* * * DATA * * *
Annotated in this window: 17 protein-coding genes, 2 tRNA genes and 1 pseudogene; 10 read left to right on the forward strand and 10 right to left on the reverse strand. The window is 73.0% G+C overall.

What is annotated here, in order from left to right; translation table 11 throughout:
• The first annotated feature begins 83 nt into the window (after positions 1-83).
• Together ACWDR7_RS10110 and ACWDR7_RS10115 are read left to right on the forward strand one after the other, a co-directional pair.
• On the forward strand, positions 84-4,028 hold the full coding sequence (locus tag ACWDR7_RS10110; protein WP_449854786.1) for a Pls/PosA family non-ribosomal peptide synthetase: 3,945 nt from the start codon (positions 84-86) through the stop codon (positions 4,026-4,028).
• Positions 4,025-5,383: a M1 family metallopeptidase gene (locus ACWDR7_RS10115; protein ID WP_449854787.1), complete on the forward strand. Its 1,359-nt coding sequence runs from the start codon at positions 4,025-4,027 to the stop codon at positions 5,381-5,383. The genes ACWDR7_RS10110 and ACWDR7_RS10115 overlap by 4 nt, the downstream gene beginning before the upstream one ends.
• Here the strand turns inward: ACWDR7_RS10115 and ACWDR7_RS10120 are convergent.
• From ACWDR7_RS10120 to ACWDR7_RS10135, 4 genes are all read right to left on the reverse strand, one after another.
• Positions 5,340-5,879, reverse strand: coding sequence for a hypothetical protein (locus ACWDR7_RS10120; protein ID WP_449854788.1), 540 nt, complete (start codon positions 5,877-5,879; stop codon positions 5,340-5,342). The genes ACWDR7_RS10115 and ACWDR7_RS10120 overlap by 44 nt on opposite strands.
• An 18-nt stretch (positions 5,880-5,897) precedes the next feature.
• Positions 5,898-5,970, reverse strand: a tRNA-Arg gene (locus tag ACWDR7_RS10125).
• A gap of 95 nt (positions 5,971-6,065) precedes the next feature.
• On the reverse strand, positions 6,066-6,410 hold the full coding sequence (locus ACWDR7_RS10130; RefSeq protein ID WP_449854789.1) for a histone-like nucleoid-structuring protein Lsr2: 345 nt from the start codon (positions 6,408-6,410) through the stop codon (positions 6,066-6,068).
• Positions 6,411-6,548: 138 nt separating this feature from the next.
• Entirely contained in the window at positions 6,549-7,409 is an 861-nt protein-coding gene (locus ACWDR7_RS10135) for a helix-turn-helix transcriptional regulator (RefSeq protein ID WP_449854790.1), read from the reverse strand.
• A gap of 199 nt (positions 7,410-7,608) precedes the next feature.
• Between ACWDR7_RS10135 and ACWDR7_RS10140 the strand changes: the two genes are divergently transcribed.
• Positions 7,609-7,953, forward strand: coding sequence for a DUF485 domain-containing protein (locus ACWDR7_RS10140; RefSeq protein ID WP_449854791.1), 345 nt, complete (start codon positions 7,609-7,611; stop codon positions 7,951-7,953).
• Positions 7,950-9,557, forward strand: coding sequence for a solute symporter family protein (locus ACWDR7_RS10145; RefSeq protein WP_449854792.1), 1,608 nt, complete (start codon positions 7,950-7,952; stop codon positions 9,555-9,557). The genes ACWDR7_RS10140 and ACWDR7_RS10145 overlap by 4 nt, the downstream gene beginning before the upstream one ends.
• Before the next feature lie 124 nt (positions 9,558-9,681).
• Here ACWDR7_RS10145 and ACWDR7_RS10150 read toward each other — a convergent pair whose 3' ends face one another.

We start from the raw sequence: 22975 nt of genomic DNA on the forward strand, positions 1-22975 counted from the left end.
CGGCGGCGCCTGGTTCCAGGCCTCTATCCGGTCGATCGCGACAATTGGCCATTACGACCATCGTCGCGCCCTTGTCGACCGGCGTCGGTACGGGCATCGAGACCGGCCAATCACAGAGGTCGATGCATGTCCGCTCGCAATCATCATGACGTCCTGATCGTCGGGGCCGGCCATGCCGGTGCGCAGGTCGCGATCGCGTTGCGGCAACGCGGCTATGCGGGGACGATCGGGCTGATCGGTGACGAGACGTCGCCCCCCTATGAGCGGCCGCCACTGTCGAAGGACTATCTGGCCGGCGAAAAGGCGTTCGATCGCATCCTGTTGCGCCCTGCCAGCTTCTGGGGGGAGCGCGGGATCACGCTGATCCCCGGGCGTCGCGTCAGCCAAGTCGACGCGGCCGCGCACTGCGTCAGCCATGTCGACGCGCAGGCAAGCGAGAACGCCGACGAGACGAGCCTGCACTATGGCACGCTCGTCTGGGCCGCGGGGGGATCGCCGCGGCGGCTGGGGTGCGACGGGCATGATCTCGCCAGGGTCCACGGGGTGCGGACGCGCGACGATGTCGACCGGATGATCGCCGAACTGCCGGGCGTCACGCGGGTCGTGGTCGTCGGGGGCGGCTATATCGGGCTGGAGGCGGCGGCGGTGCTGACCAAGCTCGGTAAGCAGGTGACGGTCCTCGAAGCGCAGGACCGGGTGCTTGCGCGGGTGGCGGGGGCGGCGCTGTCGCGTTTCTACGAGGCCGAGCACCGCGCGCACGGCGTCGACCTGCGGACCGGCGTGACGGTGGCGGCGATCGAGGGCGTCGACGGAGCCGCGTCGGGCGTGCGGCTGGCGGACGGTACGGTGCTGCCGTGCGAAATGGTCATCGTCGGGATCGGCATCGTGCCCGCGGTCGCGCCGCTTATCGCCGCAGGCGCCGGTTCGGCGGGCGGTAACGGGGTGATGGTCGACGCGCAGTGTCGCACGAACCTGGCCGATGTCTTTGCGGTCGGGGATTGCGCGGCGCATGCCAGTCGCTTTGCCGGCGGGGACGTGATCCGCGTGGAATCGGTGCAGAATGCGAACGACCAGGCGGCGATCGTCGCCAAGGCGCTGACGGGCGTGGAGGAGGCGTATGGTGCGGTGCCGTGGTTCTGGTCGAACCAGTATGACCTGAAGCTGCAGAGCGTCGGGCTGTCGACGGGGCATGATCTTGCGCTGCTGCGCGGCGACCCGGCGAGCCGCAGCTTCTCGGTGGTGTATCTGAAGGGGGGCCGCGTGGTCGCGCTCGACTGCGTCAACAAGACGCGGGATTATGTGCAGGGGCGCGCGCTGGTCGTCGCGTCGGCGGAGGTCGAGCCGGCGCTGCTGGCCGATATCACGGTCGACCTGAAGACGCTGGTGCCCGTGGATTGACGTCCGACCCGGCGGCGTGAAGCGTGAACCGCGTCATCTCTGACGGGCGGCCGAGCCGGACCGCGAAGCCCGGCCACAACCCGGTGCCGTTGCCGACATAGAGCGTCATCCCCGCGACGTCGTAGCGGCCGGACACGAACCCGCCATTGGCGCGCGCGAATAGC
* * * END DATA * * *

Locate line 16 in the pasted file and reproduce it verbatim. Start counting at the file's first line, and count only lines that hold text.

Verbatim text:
• A gap of 199 nt (positions 7,410-7,608) precedes the next feature.